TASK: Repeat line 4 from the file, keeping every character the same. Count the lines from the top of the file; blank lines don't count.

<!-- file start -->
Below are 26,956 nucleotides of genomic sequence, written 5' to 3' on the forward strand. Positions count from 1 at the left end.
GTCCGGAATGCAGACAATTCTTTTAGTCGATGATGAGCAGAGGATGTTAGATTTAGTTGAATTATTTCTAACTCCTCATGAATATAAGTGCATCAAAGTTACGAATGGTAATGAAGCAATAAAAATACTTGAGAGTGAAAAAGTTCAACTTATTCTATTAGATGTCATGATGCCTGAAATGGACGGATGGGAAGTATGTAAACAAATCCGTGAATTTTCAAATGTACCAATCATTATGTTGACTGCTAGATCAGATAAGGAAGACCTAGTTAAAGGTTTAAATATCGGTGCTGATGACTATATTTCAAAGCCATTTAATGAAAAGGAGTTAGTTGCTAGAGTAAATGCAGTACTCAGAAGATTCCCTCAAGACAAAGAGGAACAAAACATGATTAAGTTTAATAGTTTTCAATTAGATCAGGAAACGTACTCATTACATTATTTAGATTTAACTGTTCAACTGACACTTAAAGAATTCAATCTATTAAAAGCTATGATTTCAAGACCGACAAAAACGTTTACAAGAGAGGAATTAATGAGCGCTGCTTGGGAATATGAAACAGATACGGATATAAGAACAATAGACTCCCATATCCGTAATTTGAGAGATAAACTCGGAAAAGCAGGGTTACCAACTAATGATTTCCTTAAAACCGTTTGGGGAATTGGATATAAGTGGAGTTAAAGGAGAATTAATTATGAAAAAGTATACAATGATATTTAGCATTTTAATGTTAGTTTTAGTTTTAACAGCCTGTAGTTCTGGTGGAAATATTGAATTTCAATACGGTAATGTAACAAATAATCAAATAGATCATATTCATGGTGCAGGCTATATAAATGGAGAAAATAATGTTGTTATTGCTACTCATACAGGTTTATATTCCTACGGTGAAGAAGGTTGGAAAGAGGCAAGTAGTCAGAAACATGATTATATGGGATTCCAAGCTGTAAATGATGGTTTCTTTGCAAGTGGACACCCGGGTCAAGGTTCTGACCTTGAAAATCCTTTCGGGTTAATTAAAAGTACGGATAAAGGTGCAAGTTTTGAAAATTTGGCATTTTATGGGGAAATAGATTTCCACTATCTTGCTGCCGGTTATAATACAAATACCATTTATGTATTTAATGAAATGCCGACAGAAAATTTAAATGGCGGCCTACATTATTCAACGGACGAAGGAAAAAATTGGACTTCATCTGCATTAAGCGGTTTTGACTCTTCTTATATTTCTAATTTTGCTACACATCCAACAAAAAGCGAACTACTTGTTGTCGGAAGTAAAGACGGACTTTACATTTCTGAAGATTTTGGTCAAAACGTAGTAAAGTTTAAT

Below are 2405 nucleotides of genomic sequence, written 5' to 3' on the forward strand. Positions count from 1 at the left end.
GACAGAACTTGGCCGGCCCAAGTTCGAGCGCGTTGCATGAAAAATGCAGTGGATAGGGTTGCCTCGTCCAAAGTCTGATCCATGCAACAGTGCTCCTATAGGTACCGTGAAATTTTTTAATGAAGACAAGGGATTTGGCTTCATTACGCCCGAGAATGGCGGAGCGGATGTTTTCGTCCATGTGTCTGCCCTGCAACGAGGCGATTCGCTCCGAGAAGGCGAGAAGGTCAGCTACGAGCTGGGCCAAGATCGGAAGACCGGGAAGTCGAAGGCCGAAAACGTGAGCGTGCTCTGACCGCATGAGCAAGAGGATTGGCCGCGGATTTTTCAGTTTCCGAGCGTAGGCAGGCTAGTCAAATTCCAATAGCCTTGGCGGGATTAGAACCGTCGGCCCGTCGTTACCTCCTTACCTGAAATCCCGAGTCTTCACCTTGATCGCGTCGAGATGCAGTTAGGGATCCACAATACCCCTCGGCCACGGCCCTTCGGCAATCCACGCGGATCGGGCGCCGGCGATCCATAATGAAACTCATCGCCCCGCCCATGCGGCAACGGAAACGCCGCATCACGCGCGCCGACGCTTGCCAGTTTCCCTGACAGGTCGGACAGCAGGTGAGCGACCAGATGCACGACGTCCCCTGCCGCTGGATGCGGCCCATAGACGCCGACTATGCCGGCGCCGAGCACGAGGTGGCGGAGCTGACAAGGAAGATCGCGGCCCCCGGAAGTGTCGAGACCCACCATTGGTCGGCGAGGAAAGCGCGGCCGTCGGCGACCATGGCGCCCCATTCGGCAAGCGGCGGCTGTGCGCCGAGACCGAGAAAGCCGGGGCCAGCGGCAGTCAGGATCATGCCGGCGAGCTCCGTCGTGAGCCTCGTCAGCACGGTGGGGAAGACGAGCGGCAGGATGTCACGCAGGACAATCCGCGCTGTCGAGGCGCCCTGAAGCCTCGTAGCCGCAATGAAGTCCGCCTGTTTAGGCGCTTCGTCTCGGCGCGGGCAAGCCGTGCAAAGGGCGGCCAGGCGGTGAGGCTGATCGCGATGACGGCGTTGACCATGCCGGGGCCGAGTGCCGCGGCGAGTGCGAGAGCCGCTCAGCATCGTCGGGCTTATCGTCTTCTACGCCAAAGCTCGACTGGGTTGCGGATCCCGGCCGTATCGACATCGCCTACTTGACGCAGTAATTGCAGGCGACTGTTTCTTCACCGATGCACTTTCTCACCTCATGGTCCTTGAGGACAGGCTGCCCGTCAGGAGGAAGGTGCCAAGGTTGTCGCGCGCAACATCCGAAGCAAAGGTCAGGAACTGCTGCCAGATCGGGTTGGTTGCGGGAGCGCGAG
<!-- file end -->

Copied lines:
GACAGAACTTGGCCGGCCCAAGTTCGAGCGCGTTGCATGAAAAATGCAGTGGATAGGGTTGCCTCGTCCAAAGTCTGATCCATGCAACAGTGCTCCTATAGGTACCGTGAAATTTTTTAATGAAGACAAGGGATTTGGCTTCATTACGCCCGAGAATGGCGGAGCGGATGTTTTCGTCCATGTGTCTGCCCTGCAACGAGGCGATTCGCTCCGAGAAGGCGAGAAGGTCAGCTACGAGCTGGGCCAAGATCGGAAGACCGGGAAGTCGAAGGCCGAAAACGTGAGCGTGCTCTGACCGCATGAGCAAGAGGATTGGCCGCGGATTTTTCAGTTTCCGAGCGTAGGCAGGCTAGTCAAATTCCAATAGCCTTGGCGGGATTAGAACCGTCGGCCCGTCGTTACCTCCTTACCTGAAATCCCGAGTCTTCACCTTGATCGCGTCGAGATGCAGTTAGGGATCCACAATACCCCTCGGCCACGGCCCTTCGGCAATCCACGCGGATCGGGCGCCGGCGATCCATAATGAAACTCATCGCCCCGCCCATGCGGCAACGGAAACGCCGCATCACGCGCGCCGACGCTTGCCAGTTTCCCTGACAGGTCGGACAGCAGGTGAGCGACCAGATGCACGACGTCCCCTGCCGCTGGATGCGGCCCATAGACGCCGACTATGCCGGCGCCGAGCACGAGGTGGCGGAGCTGACAAGGAAGATCGCGGCCCCCGGAAGTGTCGAGACCCACCATTGGTCGGCGAGGAAAGCGCGGCCGTCGGCGACCATGGCGCCCCATTCGGCAAGCGGCGGCTGTGCGCCGAGACCGAGAAAGCCGGGGCCAGCGGCAGTCAGGATCATGCCGGCGAGCTCCGTCGTGAGCCTCGTCAGCACGGTGGGGAAGACGAGCGGCAGGATGTCACGCAGGACAATCCGCGCTGTCGAGGCGCCCTGAAGCCTCGTAGCCGCAATGAAGTCCGCCTGTTTAGGCGCTTCGTCTCGGCGCGGGCAAGCCGTGCAAAGGGCGGCCAGGCGGTGAGGCTGATCGCGATGACGGCGTTGACCATGCCGGGGCCGAGTGCCGCGGCGAGTGCGAGAGCCGCTCAGCATCGTCGGGCTTATCGTCTTCTACGCCAAAGCTCGACTGGGTTGCGGATCCCGGCCGTATCGACATCGCCTACTTGACGCAGTAATTGCAGGCGACTGTTTCTTCACCGATGCACTTTCTCACCTCATGGTCCTTGAGGACAGGCTGCCCGTCAGGAGGAAGGTGCCAAGGTTGTCGCGCGCAACATCCGAAGCAAAGGTCAGGAACTGCTGCCAGATCGGGTTGGTTGCGGGAGCGCGAG